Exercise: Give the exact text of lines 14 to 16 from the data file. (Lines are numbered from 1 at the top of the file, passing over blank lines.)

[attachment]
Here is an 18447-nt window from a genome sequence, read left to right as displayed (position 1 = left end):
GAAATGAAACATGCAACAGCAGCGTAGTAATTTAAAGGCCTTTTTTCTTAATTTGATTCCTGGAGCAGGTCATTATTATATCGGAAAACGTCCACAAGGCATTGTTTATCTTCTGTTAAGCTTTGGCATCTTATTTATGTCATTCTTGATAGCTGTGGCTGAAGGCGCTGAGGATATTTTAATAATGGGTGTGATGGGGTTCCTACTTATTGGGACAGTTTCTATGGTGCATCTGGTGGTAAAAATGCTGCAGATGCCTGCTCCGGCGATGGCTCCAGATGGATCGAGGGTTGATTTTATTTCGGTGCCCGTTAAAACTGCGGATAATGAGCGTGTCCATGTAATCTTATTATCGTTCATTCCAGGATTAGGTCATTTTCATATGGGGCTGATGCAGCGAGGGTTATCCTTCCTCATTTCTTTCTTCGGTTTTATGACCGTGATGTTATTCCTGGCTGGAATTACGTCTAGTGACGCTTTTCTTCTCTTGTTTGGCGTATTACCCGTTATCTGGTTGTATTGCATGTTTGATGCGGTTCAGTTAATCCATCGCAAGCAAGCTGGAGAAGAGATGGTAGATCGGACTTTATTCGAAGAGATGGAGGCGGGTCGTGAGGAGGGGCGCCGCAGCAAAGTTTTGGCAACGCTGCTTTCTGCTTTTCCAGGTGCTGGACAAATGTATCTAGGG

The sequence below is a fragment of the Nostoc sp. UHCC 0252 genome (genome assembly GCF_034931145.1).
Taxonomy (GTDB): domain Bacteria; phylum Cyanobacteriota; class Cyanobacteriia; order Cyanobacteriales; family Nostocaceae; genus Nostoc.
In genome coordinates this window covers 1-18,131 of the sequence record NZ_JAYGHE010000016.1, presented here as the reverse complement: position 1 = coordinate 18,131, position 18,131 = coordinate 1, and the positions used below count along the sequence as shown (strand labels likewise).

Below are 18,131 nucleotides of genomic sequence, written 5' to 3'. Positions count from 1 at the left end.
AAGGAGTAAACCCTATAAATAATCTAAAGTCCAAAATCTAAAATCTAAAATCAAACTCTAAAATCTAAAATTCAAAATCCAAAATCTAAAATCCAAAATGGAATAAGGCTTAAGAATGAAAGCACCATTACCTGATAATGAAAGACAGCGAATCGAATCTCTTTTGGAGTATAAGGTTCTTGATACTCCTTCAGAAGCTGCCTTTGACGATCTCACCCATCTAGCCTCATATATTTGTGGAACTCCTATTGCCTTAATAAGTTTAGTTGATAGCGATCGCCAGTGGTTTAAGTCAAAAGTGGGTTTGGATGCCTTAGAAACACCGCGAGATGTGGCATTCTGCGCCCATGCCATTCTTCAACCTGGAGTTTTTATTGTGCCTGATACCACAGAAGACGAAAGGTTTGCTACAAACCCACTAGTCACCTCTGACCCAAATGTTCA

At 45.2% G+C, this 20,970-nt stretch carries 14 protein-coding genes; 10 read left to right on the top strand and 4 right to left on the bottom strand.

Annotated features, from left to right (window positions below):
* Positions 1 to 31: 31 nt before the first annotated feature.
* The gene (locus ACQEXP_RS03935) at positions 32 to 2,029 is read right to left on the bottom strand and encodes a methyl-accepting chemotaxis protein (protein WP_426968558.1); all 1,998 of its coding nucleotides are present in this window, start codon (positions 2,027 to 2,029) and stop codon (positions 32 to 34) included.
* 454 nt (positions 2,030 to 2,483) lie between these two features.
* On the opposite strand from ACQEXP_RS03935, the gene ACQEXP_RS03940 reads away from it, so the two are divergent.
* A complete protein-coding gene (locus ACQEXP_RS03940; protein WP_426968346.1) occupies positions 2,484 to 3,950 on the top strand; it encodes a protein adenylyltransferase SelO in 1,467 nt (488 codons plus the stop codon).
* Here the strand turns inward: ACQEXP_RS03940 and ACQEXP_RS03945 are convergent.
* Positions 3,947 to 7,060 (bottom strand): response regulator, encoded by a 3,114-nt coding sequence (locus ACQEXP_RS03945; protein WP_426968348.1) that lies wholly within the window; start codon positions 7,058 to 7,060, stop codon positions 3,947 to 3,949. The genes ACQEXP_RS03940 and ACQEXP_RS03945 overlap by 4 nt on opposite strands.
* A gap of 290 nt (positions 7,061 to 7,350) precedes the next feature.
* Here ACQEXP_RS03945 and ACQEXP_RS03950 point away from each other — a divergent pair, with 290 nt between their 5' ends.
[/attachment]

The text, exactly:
* A complete protein-coding gene (locus ACQEXP_RS03940; protein WP_426968346.1) occupies positions 2,484 to 3,950 on the top strand; it encodes a protein adenylyltransferase SelO in 1,467 nt (488 codons plus the stop codon).
* Here the strand turns inward: ACQEXP_RS03940 and ACQEXP_RS03945 are convergent.
* Positions 3,947 to 7,060 (bottom strand): response regulator, encoded by a 3,114-nt coding sequence (locus ACQEXP_RS03945; protein WP_426968348.1) that lies wholly within the window; start codon positions 7,058 to 7,060, stop codon positions 3,947 to 3,949. The genes ACQEXP_RS03940 and ACQEXP_RS03945 overlap by 4 nt on opposite strands.